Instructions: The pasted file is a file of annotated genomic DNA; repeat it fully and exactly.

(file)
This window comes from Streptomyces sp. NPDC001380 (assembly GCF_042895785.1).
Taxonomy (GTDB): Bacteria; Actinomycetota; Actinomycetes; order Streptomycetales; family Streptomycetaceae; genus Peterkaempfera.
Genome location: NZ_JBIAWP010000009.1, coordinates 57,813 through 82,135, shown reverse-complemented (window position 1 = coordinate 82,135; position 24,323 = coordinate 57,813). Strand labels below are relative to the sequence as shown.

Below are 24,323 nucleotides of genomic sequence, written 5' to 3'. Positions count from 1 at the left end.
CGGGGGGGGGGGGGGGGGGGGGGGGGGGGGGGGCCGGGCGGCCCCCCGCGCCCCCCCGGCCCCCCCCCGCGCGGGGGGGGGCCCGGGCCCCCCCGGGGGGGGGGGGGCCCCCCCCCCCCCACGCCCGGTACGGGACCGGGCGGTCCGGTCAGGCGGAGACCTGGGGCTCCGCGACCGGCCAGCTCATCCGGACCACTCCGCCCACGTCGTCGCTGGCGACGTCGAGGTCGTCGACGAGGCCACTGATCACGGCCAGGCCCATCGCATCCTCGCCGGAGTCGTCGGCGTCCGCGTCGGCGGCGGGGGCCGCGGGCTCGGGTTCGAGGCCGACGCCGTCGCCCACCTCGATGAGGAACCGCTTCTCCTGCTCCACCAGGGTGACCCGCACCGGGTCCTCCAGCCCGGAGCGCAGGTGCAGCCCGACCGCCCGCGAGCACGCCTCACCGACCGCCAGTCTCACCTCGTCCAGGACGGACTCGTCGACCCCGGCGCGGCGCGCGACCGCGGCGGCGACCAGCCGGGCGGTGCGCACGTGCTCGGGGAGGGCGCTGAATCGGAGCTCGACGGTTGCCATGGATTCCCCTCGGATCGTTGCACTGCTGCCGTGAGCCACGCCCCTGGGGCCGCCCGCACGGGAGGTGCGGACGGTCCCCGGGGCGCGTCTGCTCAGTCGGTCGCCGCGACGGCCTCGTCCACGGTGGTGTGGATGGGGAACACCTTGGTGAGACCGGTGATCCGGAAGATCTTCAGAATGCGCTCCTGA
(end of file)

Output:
This window comes from Streptomyces sp. NPDC001380 (assembly GCF_042895785.1).
Taxonomy (GTDB): Bacteria; Actinomycetota; Actinomycetes; order Streptomycetales; family Streptomycetaceae; genus Peterkaempfera.
Genome location: NZ_JBIAWP010000009.1, coordinates 57,813 through 82,135, shown reverse-complemented (window position 1 = coordinate 82,135; position 24,323 = coordinate 57,813). Strand labels below are relative to the sequence as shown.

Below are 24,323 nucleotides of genomic sequence, written 5' to 3'. Positions count from 1 at the left end.
CGGGGGGGGGGGGGGGGGGGGGGGGGGGGGGGGCCGGGCGGCCCCCCGCGCCCCCCCGGCCCCCCCCCGCGCGGGGGGGGGCCCGGGCCCCCCCGGGGGGGGGGGGGCCCCCCCCCCCCCACGCCCGGTACGGGACCGGGCGGTCCGGTCAGGCGGAGACCTGGGGCTCCGCGACCGGCCAGCTCATCCGGACCACTCCGCCCACGTCGTCGCTGGCGACGTCGAGGTCGTCGACGAGGCCACTGATCACGGCCAGGCCCATCGCATCCTCGCCGGAGTCGTCGGCGTCCGCGTCGGCGGCGGGGGCCGCGGGCTCGGGTTCGAGGCCGACGCCGTCGCCCACCTCGATGAGGAACCGCTTCTCCTGCTCCACCAGGGTGACCCGCACCGGGTCCTCCAGCCCGGAGCGCAGGTGCAGCCCGACCGCCCGCGAGCACGCCTCACCGACCGCCAGTCTCACCTCGTCCAGGACGGACTCGTCGACCCCGGCGCGGCGCGCGACCGCGGCGGCGACCAGCCGGGCGGTGCGCACGTGCTCGGGGAGGGCGCTGAATCGGAGCTCGACGGTTGCCATGGATTCCCCTCGGATCGTTGCACTGCTGCCGTGAGCCACGCCCCTGGGGCCGCCCGCACGGGAGGTGCGGACGGTCCCCGGGGCGCGTCTGCTCAGTCGGTCGCCGCGACGGCCTCGTCCACGGTGGTGTGGATGGGGAACACCTTGGTGAGACCGGTGATCCGGAAGATCTTCAGAATGCGCTCCTGA